Axiom Audio building a multi-room audio system that's as open as Sonos is closed

Canadian speaker manufacturer Axiom Audio set out to make an Apple AirPlay speaker in September 2012; but only a couple of months into the project, it became clear that its customers were more keen on something that worked with virtually all manner of devices. The course correction that followed gave birth to the AxiomAir, a wireless speaker that has taken Kickstarter by storm. As of this writing, the campaign had raised $136,000 against a goal of 75,000--and the there's 22 days to go.

The AxiomAir multi-room audio system can play music stored on smartphones, tablets, computers, USB keys, and NAS boxes. The speaker is also capable of tuning into your favorite online radio stations, and the company tells us it is considering adding support for other types of streaming music services as well. Playback and all other important functions can be controlled via the AxiomAir App, a web-based interface that can be accessed via any desktop or mobile browser.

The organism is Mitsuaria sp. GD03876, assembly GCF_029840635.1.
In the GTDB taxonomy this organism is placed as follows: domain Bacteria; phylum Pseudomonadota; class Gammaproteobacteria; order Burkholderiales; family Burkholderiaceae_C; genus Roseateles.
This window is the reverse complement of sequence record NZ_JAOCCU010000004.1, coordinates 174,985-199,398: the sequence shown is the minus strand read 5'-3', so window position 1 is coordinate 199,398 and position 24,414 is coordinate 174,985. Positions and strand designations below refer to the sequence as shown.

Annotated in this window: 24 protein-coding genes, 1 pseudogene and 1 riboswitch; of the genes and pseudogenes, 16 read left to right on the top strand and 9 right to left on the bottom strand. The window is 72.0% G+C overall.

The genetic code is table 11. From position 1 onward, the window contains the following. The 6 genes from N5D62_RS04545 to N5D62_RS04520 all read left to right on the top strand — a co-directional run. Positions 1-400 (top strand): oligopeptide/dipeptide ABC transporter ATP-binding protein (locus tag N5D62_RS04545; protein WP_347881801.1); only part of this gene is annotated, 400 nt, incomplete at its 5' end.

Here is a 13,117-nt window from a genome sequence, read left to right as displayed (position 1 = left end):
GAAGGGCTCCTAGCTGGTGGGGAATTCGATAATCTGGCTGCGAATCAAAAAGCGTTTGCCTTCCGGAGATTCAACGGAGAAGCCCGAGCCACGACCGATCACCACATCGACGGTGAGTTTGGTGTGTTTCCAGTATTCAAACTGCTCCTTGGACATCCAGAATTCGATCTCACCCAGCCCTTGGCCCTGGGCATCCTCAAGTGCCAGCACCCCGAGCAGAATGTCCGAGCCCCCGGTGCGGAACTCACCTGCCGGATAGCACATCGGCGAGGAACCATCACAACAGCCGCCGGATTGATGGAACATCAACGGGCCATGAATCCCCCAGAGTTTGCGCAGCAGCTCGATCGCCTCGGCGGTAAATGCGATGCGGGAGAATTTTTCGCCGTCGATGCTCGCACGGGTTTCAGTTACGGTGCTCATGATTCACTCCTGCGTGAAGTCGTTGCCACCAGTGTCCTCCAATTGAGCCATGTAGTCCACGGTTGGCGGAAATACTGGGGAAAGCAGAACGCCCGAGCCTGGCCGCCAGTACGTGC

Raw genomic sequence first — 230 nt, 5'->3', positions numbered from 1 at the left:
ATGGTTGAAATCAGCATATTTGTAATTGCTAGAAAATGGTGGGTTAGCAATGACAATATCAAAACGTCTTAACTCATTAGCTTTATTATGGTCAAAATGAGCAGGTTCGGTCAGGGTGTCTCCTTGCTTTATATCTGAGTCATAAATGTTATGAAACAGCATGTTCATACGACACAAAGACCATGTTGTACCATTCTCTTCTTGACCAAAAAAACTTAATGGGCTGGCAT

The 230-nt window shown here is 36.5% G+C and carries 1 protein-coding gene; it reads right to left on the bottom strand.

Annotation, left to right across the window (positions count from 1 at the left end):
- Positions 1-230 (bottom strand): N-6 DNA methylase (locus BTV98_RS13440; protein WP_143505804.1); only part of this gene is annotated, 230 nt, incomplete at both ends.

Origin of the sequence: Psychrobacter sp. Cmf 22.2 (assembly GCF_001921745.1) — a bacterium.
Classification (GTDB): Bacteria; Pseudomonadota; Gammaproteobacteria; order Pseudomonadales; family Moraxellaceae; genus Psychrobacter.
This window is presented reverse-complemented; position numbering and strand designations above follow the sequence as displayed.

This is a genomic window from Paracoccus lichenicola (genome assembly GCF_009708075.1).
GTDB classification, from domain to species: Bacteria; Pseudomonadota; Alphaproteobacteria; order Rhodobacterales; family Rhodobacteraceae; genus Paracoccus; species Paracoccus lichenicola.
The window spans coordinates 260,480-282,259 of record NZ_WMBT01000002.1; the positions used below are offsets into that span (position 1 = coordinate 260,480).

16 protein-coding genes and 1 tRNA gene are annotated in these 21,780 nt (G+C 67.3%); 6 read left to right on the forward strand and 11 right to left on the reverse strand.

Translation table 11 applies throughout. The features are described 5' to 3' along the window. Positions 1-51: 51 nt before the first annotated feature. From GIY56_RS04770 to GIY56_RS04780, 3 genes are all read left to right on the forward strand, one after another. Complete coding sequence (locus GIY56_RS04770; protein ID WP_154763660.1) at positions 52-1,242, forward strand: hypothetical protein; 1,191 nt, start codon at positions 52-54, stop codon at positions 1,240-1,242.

The company describes the AxiomAir as an open-source, programmable speaker, which is one way of saying it has "hack me" written all over it. It's powered by the credit-card-sized Raspberry Pi computer, and it runs on a Linux-based operating system. What's more, the company plans to make the system's source code public, so that savvy users can help make it better.

Why this matters: AxiomAir's open-source hardware and software could render this speaker future proof. Where the AxiomAir truly packs a meaty punch is in the audio department. It's equipped with a 24-bit/192kHz DAC, and an amplifier that delivers 150 watts of power. You can connect multiple AxiomAirs to your home Wi-Fi network to form a whole-home audio system. And if you're an outdoorsman not averse to lugging a 16-pound speaker--plus the optional battery pack--you'll be thrilled to know that AxiomAir has a built-in hotspot feature that lets you stream music to it on the go.

The AxiomAir is a self-contained stereo speaker consisting of two Axiom M3 speakers in a single enclosure, and while Axiom currently has no plans to allow two units to be configured as a stereo pair, the company isn't willing to rule out anything just yet.


Pulkit Chandna

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